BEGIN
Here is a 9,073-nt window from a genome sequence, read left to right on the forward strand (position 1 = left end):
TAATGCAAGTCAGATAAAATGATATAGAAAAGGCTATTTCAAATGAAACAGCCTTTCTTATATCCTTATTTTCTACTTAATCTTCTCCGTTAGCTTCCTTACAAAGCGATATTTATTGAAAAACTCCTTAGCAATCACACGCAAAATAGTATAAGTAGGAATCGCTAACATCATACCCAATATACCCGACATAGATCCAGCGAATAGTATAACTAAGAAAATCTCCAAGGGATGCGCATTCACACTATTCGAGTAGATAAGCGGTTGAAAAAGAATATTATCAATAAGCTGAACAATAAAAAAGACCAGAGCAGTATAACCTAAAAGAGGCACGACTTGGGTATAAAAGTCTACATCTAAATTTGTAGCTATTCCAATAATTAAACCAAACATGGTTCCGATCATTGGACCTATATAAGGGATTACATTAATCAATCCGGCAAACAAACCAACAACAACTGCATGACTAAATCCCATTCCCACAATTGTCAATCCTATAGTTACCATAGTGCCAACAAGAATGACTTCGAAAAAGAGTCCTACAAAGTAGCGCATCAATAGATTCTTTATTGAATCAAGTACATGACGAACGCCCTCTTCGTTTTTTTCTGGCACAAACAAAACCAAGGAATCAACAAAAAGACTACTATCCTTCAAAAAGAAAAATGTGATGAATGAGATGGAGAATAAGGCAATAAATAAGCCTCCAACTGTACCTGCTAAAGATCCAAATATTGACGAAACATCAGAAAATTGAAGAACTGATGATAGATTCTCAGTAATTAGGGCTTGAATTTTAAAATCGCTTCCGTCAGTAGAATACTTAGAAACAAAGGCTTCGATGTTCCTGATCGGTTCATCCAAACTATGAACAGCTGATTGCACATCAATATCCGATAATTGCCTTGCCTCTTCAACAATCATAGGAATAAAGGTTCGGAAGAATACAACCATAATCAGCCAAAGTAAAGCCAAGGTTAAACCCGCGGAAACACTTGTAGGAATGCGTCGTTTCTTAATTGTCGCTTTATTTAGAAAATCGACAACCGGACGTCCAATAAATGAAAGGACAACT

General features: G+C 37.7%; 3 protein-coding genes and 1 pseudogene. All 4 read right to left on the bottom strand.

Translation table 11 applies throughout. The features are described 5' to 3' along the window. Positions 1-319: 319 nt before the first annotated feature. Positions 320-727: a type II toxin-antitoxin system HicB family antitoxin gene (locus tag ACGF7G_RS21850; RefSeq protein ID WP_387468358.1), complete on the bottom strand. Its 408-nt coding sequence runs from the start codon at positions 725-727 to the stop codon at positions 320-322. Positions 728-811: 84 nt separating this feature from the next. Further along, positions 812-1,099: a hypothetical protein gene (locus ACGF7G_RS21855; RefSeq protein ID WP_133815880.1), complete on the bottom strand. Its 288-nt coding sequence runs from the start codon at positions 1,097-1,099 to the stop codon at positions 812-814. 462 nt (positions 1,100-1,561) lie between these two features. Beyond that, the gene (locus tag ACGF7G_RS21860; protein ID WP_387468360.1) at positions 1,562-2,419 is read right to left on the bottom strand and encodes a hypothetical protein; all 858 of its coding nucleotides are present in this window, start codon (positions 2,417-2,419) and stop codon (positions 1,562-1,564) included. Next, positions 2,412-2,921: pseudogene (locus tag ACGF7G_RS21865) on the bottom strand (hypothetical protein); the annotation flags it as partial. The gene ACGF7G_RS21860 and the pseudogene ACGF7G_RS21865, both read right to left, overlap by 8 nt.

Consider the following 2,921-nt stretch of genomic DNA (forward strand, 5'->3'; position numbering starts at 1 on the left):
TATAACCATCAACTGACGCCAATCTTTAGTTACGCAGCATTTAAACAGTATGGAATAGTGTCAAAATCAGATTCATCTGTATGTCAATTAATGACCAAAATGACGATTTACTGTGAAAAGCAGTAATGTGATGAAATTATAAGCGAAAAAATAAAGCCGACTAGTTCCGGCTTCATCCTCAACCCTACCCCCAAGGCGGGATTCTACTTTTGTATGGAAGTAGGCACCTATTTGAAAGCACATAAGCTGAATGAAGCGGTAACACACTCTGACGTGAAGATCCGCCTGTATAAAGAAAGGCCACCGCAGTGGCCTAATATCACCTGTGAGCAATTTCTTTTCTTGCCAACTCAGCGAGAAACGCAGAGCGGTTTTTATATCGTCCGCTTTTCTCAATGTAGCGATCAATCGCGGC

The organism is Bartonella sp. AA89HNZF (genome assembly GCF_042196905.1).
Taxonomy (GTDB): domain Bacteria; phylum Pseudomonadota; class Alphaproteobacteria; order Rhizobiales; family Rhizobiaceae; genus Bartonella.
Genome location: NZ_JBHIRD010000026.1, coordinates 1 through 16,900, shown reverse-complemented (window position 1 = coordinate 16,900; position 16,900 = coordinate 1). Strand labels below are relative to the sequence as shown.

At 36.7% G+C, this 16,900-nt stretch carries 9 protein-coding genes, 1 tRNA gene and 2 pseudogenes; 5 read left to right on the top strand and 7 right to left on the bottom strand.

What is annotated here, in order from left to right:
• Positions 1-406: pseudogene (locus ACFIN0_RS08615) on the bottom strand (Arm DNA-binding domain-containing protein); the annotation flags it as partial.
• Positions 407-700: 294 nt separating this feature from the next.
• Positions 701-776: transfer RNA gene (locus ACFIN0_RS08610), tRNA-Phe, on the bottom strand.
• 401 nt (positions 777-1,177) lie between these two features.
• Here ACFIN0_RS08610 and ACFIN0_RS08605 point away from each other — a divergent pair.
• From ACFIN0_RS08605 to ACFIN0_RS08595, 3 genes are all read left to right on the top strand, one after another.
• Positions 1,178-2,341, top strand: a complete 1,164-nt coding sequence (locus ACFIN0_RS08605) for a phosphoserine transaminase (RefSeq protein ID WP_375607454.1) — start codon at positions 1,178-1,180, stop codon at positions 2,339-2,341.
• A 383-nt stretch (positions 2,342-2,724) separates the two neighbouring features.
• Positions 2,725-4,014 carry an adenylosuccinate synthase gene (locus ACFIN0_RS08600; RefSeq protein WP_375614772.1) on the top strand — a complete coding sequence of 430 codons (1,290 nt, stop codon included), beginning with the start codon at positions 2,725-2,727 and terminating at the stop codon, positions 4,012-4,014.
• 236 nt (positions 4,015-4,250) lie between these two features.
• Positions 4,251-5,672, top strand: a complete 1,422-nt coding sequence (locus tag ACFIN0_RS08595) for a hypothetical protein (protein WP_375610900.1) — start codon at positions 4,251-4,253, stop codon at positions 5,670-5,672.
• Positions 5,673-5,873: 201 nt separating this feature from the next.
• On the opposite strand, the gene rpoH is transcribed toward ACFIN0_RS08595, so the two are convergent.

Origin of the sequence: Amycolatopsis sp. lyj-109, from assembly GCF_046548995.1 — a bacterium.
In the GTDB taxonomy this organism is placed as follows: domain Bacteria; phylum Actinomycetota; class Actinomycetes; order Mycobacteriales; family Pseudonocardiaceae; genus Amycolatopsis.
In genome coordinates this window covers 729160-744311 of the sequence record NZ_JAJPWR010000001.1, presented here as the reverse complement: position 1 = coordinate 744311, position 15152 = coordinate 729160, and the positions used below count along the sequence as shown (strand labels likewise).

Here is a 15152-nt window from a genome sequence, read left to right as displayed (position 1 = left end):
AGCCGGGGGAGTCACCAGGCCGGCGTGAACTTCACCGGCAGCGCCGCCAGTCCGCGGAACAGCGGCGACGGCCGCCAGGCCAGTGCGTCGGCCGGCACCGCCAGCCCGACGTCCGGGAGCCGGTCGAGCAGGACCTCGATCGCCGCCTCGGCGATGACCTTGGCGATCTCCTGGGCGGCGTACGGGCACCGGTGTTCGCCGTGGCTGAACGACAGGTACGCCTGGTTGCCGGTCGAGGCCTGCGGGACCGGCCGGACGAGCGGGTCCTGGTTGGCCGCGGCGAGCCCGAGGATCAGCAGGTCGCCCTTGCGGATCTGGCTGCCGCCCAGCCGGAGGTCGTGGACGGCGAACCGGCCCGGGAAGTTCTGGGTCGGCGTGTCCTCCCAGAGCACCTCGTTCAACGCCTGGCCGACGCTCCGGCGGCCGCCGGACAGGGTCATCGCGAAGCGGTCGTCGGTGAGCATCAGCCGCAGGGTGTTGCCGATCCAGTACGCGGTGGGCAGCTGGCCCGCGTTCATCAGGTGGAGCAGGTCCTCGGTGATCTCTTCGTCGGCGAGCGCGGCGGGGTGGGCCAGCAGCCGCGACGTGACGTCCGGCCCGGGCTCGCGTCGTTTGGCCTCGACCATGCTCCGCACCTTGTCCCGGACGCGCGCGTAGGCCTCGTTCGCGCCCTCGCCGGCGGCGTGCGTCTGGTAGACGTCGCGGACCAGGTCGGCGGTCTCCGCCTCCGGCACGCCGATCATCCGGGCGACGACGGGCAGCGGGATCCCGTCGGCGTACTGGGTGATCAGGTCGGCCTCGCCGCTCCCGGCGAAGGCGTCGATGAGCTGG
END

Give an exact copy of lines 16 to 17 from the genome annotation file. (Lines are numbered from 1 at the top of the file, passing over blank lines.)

• Here ACFIN0_RS08610 and ACFIN0_RS08605 point away from each other — a divergent pair.
• From ACFIN0_RS08605 to ACFIN0_RS08595, 3 genes are all read left to right on the top strand, one after another.